|Publication number||US6352425 B1|
|Application number||US 09/514,380|
|Publication date||Mar 5, 2002|
|Filing date||Feb 28, 2000|
|Priority date||Feb 17, 2000|
|Also published as||WO2001060585A1|
|Publication number||09514380, 514380, US 6352425 B1, US 6352425B1, US-B1-6352425, US6352425 B1, US6352425B1|
|Inventors||Manfred A. A. Lupke, Stefan A. Lupke|
|Original Assignee||Manfred A. A. Lupke, Stefan A. Lupke|
|Export Citation||BiBTeX, EndNote, RefMan|
|Patent Citations (9), Referenced by (3), Classifications (12), Legal Events (4)|
|External Links: USPTO, USPTO Assignment, Espacenet|
The present invention relates to an extruder used in a plastic extrusion process.
A conventional extruder used in a plastic extrusion process is one which comprises an elongated auger which operates in stages lengthwise of the extruder. These stages comprise an initial feeding of the plastic at the upstream end of the extruder, then a transition of the plastic from a solid to a more flowing state, and finally a metering of the plastic at the downstream end of the extruder. This type of extruder, while being very efficient in operation, takes up substantial floor space as a result of its extended length required in performing all of the above operation stages.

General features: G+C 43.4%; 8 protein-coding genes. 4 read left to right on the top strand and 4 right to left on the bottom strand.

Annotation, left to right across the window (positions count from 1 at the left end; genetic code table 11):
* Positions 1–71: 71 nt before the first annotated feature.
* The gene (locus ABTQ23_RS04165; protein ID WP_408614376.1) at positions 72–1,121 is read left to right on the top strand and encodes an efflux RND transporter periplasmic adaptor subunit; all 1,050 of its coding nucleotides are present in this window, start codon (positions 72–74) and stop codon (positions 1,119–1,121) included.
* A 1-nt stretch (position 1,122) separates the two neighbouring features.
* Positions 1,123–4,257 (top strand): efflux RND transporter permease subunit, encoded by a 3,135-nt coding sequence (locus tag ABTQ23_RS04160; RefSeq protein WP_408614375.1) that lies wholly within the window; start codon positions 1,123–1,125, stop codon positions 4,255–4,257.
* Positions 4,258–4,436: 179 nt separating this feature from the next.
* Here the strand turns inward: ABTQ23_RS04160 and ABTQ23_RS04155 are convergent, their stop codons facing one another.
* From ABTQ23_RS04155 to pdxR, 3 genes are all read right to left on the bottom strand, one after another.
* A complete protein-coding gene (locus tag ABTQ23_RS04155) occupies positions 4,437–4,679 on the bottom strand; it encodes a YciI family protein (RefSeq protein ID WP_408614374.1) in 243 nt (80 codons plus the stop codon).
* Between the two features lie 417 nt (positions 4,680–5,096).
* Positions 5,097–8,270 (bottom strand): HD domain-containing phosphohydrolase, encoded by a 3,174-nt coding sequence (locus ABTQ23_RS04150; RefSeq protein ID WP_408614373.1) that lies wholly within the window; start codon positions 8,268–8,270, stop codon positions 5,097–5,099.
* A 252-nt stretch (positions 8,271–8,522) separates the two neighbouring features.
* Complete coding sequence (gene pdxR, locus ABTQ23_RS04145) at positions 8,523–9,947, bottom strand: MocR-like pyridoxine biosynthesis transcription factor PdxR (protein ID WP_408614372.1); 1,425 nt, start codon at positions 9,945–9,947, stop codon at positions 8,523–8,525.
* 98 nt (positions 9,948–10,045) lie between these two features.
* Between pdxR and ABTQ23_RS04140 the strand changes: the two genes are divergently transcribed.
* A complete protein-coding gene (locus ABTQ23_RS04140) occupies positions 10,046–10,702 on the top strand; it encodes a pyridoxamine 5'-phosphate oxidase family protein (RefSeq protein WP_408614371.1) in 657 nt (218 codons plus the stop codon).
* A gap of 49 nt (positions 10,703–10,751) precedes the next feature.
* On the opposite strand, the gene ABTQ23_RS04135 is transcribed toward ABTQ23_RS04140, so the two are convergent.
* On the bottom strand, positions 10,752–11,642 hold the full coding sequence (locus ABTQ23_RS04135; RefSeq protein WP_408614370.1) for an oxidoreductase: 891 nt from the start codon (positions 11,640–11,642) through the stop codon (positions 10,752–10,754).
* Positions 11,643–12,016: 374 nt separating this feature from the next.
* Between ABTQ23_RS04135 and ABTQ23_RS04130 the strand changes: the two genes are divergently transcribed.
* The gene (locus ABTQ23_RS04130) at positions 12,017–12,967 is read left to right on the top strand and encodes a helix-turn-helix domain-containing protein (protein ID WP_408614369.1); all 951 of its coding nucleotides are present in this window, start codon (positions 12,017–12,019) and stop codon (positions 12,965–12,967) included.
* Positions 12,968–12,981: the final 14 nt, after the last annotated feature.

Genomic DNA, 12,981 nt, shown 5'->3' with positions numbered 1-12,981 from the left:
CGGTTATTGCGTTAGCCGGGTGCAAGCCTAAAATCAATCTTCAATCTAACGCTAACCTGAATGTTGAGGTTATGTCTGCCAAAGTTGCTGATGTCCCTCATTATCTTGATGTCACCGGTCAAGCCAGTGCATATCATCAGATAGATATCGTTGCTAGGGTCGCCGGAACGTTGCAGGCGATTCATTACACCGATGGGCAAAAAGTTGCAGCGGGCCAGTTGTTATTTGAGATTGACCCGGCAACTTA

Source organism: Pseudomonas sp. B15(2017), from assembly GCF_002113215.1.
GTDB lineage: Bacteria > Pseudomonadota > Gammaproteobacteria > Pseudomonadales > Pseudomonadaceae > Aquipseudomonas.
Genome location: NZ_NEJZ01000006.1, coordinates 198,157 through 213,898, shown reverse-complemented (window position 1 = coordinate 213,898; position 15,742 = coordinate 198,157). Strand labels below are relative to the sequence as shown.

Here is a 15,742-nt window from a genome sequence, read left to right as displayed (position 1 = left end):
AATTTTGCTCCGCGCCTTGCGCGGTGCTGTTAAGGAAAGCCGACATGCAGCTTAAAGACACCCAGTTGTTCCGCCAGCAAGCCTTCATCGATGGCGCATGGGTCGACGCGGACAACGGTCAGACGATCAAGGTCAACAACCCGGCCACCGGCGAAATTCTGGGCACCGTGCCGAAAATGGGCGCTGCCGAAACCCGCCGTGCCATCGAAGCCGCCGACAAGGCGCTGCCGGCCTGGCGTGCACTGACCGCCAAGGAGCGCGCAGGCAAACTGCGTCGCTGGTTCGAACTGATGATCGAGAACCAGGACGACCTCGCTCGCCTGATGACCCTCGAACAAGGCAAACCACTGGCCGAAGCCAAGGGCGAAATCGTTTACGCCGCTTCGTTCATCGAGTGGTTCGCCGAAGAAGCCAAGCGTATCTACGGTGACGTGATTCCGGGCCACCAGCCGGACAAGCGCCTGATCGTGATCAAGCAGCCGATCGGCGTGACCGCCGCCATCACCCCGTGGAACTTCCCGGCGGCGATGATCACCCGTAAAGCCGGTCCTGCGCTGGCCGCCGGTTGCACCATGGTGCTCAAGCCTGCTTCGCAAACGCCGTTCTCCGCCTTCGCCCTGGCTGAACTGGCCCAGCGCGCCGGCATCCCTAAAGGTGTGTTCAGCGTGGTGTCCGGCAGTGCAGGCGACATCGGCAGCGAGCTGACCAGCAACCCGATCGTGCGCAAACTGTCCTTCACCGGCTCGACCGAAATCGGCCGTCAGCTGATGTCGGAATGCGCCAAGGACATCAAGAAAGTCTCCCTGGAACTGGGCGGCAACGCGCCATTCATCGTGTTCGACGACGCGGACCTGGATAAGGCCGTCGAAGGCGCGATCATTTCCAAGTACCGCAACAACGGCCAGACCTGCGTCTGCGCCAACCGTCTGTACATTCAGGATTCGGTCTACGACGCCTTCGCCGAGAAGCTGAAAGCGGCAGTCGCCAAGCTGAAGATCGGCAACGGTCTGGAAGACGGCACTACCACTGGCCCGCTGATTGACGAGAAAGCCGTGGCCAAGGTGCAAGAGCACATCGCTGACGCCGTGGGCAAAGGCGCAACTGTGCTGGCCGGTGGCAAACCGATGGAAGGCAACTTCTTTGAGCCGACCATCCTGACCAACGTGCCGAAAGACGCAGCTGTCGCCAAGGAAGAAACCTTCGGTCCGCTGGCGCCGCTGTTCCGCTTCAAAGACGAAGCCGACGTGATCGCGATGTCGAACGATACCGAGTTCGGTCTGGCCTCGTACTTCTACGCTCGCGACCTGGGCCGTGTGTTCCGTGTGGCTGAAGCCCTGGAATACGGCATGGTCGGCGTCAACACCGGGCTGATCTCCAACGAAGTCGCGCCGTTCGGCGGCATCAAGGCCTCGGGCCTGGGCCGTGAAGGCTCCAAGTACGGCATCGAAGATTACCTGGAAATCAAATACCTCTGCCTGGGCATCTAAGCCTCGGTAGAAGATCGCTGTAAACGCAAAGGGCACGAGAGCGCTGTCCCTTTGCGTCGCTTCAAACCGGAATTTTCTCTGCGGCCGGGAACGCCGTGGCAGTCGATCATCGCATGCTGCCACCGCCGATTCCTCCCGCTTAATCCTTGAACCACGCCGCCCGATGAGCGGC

Another type of extruder taking up very little floor space, but which has been used to a very limited extent, is one which comprises a rotating disk. This type of extruder has not been overly successful due to excessive pressure build up on the disk which occurs as a result of all three of the above operation stages, i.e. feed, transition and metering occurring across the diameter of the disc.